Dennis F. Milliken

"N" (Navigation) Division Quartermaster

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The following letter was sent to me by a former shipmate who had been searching for some years, hoping to find someone he served with on the USS Hancock (CVA-19), and following a search on the WWW, he found Jake's 'Yankee Station'... But before you read this letter, I suggest you first get some background by reading my own personal memoirs of my Navy days. You can't fully appreciate what Dennis says here until you first read my story. If you have already read my memoirs, then you can continue on here.

This is Dennis F. Milliken as a young Sailor


This is what Dennis Milliken had to say...

"Jake,
After searching cyber space for nearly15 years in an effort to make contact with veterans or someone associated with the USS Hancock and/or Sangley Pt. Naval Air Station, during the "Early Bird Years; and searching for information on the USS Hancock's early evolvement in that conflict, circa. 1962-1963, First Contact has been rewardingly received through your Home Page devoted to your tour of duty aboard the Hancock. Also, through a few years of honing my skills in web surfing, I stumbled onto the Hancock Association page and recently the Naval Historical Site pages which really brought out some definitive information on the Hancock's involvement during my 1962 and 1963 deployments aboard the Hancock.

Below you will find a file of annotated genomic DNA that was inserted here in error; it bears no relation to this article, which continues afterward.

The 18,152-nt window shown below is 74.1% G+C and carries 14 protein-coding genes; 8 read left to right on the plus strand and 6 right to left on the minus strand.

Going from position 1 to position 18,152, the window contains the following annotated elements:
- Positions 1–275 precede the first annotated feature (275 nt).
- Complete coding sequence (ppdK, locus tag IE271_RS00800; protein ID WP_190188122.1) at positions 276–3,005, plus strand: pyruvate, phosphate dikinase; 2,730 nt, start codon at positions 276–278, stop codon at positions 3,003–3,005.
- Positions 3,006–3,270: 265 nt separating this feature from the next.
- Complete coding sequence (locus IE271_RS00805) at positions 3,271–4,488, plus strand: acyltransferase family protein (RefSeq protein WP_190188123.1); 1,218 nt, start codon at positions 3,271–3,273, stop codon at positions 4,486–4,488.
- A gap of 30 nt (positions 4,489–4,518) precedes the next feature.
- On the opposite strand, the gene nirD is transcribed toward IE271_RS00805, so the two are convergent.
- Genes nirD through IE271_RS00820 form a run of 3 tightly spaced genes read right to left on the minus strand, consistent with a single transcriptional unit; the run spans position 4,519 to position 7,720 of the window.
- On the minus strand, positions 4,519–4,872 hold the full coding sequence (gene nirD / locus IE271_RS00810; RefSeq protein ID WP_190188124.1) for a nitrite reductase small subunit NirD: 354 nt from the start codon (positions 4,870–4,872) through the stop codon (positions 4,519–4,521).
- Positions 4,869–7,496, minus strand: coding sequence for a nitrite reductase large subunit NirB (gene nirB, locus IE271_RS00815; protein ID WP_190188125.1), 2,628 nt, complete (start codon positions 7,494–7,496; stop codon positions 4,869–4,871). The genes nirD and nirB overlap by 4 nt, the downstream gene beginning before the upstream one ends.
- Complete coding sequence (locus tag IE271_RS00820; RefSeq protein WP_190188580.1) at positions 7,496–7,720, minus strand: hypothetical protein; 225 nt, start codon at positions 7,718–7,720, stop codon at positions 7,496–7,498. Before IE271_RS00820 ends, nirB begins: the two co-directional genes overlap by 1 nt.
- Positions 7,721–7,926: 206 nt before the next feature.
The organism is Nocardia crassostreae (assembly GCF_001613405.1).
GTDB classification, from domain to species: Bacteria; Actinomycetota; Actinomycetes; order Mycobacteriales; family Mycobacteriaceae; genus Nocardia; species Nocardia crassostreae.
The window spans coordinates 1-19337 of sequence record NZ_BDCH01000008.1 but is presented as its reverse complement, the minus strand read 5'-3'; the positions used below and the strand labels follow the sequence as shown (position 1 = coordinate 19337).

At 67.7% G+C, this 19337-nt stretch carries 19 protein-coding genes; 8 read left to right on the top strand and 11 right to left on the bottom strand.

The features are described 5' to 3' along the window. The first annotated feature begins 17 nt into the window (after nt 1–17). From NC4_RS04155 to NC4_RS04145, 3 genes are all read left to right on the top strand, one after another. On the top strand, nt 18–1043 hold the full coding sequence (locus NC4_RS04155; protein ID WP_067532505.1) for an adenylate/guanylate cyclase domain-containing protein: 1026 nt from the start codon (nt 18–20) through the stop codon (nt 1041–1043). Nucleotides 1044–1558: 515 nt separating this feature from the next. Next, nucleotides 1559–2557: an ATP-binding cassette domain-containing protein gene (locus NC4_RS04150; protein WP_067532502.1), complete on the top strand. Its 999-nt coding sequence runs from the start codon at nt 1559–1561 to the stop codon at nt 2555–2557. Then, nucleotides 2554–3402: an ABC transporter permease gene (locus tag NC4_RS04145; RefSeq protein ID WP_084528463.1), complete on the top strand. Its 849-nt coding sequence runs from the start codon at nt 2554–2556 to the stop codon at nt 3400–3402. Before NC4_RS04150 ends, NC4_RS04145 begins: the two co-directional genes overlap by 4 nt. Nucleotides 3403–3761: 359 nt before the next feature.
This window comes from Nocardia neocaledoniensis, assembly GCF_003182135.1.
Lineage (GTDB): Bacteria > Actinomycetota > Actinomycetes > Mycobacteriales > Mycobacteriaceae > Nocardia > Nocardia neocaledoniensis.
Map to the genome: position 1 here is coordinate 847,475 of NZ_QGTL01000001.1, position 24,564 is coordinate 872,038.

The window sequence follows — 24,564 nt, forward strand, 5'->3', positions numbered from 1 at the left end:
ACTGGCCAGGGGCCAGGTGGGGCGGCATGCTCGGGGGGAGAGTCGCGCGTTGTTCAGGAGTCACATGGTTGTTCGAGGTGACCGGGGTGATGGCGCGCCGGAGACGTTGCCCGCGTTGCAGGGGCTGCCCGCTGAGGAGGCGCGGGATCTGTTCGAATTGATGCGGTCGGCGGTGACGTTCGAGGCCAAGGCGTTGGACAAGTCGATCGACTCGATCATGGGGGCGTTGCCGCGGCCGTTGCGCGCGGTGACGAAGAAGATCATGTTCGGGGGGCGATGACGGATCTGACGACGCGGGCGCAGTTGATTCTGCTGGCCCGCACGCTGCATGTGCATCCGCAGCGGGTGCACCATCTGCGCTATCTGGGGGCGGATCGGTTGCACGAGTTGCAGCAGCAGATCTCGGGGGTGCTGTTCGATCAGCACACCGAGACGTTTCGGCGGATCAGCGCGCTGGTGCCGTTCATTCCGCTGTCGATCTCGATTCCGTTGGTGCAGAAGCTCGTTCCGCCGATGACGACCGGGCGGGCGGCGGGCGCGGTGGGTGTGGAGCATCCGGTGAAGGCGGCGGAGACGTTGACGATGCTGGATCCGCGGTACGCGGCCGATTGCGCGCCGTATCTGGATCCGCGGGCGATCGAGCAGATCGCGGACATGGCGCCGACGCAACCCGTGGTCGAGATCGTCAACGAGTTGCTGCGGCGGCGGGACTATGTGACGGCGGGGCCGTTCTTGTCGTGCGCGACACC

"Jake, when you were composing your narrative on the time spent aboard the Hancock; little did you know that you could have well been writing about another Sailor's experiences aboard the USS Hancock. And an even more chilling aspect of our time spent on the Hancock, is the close proximity that both of us stood some of our Watches. Forgive me if I generate a little suspense here, but I can't help it!!